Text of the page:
Angtu:  He’s happy.  He’s found friends.  I had dinner with him.  More momos.

Three bowls of soup arrive.

Angtu:  Not for me – oh, ok then.

They finish their soup.  Vast amounts of Chinese food arrive.  The unexpected flavours make a nice change.

Angtu:  Not for me – oh, ok then.

There is much more than they can eat.  But Angtu is not one to waste an opportunity.  He eats until he is about to burst.  One of the waitresses is married to his wife’s brother.  They leave him there chatting and go back to bed.

P1020392 (2)

Little Donkeys, Little Donkeys… – Nepal – Chapter 7

 

P1020349 (3)

Route = Ringmo (2720m) – Trakshindu La Pass (3070m) – Jubing (1680m) – Paiya (2770m)

Date = 12-13 March

Angtu is at a loss as to why D&L don’t get up at dawn, like all the other trekkers he has led and set out before sunrise.  Every day he tries in vain.

Angtu:  So breakfast tomorrow…what time?  6.30?  7.00?

D:  Or 8.00?   There’s no hurry.  We’re not walking all day.

But now Angtu needs to put his foot down.  They have a lot of ground to cover and he now knows that L can neither breathe nor walk downhill.  He digs in.

Angtu:  (firmly) I think 7.00 will be OK.  Leave at 7.30?

P1020269 (2)The early morning light drapes the hillside with a chilly blue hue, but the sky above is clear.  In the distance a curtain of morning mist opens briefly to reveal an immense white pyramid, and then closes again, as though they imagined it.  They climb steep cobbled lanes, past orchards and neatly fenced paddocks, and, still cobbled, still steep, on a sunken lane through woodland.  At the top a covered gateway leads them to the Trakshindu La.  The 3070m pass is scruffy and windswept – a bare earth farmyard with a lodge, barns and animal enclosures.  Contradicting all outward appearances, inside the lodge dining room every table has a pretty cloth and a vase with fresh flowers.   Near the door is a huge copper basin filled with water, in which freshly picked marigolds float on the surface.  An elderly woman arranges them lovingly.  It is entirely unclear where in this harsh landscape these flowers could possibly have come from, or whom they are for.

On the far side of the pass a thin cloud blurs the landscape.  From a monastery compound resonates the deep chanting of male voices to the beat of a drum.  Beneath them the serpentine village of Nunthala emerges.

There are several remarkable things about Nunthala.  One is the donkeys.  There are suddenly hundreds of them, in enclosures, on terraces, grazing on dust or being loaded/unloaded, and parading through the village nose to tail.  Another is that the main street looks like a snapshot of a prosperous Cotswolds town.  On each side of the path are large three storey houses with generous front gardens, paved and edged with trees and flower beds and enclosed in neat dry-stone walling.  And lastly there is the tin shack.P1020297 (2)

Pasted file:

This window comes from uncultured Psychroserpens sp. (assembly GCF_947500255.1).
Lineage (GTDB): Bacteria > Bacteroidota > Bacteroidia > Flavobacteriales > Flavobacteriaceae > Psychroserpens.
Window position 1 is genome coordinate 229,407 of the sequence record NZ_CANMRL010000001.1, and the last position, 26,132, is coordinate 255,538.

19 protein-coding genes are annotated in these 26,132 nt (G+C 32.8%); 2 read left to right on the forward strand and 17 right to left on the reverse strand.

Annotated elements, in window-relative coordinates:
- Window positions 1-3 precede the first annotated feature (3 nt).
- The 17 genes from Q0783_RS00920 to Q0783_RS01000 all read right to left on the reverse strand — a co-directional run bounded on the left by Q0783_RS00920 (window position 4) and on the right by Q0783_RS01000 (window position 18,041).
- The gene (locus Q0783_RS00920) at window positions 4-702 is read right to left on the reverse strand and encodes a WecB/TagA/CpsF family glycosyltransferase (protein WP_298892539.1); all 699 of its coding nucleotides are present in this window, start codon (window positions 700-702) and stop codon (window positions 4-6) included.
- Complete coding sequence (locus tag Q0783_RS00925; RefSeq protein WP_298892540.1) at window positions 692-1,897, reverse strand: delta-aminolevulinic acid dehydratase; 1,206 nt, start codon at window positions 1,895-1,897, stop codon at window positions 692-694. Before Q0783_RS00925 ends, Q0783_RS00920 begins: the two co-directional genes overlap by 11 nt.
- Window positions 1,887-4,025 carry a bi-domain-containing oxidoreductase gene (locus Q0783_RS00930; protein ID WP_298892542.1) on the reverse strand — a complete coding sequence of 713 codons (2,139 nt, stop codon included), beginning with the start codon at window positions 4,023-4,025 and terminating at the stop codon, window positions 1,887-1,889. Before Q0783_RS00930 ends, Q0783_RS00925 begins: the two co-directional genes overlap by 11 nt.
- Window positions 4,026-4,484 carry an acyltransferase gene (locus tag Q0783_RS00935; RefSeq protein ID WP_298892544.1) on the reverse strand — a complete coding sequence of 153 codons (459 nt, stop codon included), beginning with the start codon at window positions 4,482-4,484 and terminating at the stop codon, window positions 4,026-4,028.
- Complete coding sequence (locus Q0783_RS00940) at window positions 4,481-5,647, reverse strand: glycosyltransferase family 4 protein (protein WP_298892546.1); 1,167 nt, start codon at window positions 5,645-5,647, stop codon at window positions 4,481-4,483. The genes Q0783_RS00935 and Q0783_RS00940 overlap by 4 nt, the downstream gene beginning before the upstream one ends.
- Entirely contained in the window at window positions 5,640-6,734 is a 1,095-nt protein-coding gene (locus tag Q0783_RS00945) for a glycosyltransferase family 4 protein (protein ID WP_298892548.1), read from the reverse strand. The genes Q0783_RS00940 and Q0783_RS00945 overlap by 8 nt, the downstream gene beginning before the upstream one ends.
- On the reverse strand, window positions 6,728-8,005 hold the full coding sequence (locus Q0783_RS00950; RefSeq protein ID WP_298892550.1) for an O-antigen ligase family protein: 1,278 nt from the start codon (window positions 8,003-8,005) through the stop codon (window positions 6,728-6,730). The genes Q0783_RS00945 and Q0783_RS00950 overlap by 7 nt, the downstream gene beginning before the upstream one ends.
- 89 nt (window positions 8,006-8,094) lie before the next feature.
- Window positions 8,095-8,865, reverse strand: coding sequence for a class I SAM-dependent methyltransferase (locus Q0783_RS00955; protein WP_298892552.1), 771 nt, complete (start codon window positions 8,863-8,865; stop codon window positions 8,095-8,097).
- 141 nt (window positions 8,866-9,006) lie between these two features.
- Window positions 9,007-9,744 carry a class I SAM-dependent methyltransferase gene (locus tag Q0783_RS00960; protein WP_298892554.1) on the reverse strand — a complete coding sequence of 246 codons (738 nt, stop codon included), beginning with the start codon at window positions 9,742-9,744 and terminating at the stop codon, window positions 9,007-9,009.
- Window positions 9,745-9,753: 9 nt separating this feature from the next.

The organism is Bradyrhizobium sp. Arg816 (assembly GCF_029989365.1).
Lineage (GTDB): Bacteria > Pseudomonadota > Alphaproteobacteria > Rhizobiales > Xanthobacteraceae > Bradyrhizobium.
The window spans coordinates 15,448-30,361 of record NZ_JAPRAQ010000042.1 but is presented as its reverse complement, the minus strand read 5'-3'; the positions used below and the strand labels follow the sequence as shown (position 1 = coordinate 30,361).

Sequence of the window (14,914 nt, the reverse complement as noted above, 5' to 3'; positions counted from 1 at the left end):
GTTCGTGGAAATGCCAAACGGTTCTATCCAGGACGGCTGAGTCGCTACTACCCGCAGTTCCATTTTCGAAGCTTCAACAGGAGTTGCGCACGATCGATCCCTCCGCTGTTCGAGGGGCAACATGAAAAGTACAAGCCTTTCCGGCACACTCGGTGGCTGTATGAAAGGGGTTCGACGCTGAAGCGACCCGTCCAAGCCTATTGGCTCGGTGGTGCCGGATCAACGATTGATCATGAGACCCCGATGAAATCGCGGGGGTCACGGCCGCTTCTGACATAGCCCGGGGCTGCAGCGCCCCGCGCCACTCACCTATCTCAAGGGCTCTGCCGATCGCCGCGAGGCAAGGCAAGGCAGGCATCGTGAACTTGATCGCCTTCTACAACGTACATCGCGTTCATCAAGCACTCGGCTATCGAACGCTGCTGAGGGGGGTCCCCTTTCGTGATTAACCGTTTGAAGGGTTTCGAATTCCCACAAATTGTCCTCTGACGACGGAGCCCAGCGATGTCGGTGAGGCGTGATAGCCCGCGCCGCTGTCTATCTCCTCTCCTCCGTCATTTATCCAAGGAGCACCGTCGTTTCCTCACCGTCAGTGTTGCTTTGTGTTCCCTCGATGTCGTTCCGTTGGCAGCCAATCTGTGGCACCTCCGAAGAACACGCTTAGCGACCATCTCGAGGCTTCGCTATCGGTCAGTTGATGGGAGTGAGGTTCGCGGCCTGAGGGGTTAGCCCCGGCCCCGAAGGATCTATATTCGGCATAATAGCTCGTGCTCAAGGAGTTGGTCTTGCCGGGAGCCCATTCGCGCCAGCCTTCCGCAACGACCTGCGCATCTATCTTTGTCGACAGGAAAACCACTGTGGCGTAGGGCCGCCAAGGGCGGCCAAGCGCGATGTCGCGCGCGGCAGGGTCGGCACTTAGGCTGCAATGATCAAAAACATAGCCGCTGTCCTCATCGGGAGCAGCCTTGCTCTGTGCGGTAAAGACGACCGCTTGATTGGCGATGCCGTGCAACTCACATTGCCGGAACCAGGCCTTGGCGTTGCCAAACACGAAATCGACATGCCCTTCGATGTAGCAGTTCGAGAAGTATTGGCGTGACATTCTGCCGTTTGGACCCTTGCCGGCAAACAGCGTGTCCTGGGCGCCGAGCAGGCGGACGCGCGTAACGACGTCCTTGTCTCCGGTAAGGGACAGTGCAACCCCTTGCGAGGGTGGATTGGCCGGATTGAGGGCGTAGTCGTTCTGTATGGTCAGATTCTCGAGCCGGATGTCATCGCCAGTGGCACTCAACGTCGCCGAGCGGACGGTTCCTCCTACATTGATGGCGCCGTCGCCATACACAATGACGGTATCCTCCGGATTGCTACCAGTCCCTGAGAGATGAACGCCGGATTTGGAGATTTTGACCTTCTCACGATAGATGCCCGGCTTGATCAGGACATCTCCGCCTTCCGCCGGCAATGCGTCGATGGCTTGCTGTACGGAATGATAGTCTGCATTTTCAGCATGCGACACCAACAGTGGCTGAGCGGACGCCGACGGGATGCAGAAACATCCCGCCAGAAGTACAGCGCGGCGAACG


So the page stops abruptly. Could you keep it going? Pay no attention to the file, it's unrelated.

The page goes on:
L:  Look at the tin shack.

D:  It’s a tin shack.

L:  Look at the sign.

D:  It’s a…..snooker hall??

A large tin sign on the large tin shack says “Snooker House”.  And to clarify matters for the disbelieving, there are pictures on the sign of people playing snooker.

L:  Umm…how much does a snooker table weigh?

D:  Well over a ton, I’d imagine.

L:  And they got it here….on the donkeys??

Nunthala is a day’s walk from tiny Phaplu airport and the nearby town of Salleri, from where there is a tarmac road to Kathmandu.  As such, it is a gateway village, hence the donkeys.  Trains of pack animals transport heavy goods such as gas, kerosene and rice from the roadhead to settlements en route to Everest Base Camp.   The new sandy ribbon road project has also reached Nunthala, in theory providing access for motorbikes, jeeps and tractors.

Walking between terraces of intensely green buckwheat and pink cherry blossom, they are forced to step aside at intervals, out of the way of approaching donkey trains.P1020354 (2)

Angtu:  Right!  Go right!

He waves them out of the path of the oncoming four-hooved traffic.

L:  Must we always pass them anticlockwise?  The opposite way to the mani stones?

Angtu looks at her blankly.

Angtu: You should be on the inside.  The uphill side.  Or they will push you off the edge.

L:  Oh.  That makes more sense.

D:  Idiot.

P1020315 (2)The trail becomes punishingly steep, a waterfall of dust and boulders.  They continue down, glad of knee supports and trekking poles.  Below, they can hear, and then see, an icy blue river and a huddle of huts.  This river is their first glimpse of the Dudh Kosi – which they will follow for the next two weeks, all the way to its source, where at 4,700 metres it flows from the Ngozumba Glacier through Gokyo’s sacred lakes.

The tiny settlement of Chhirdi is one of the simplest they have passed through.  With the exception of a single two storey building with a blue-painted balcony, the buildings are low, made from bare stone, wood and tin.  It is not clear which are used for animals and which are habitation.  Goats graze on the steep shrub covered slope above.  Half a dozen women of various ages are sitting on the wall outside the largest building.  All have their faces lavishly adorned with gold jewellery.  They wear enormous hoop earrings, large gold disks spreading across their left nostril and cheek, and golden pendants hanging from septum to mouth.

“Rai people” murmurs Angtu Rai.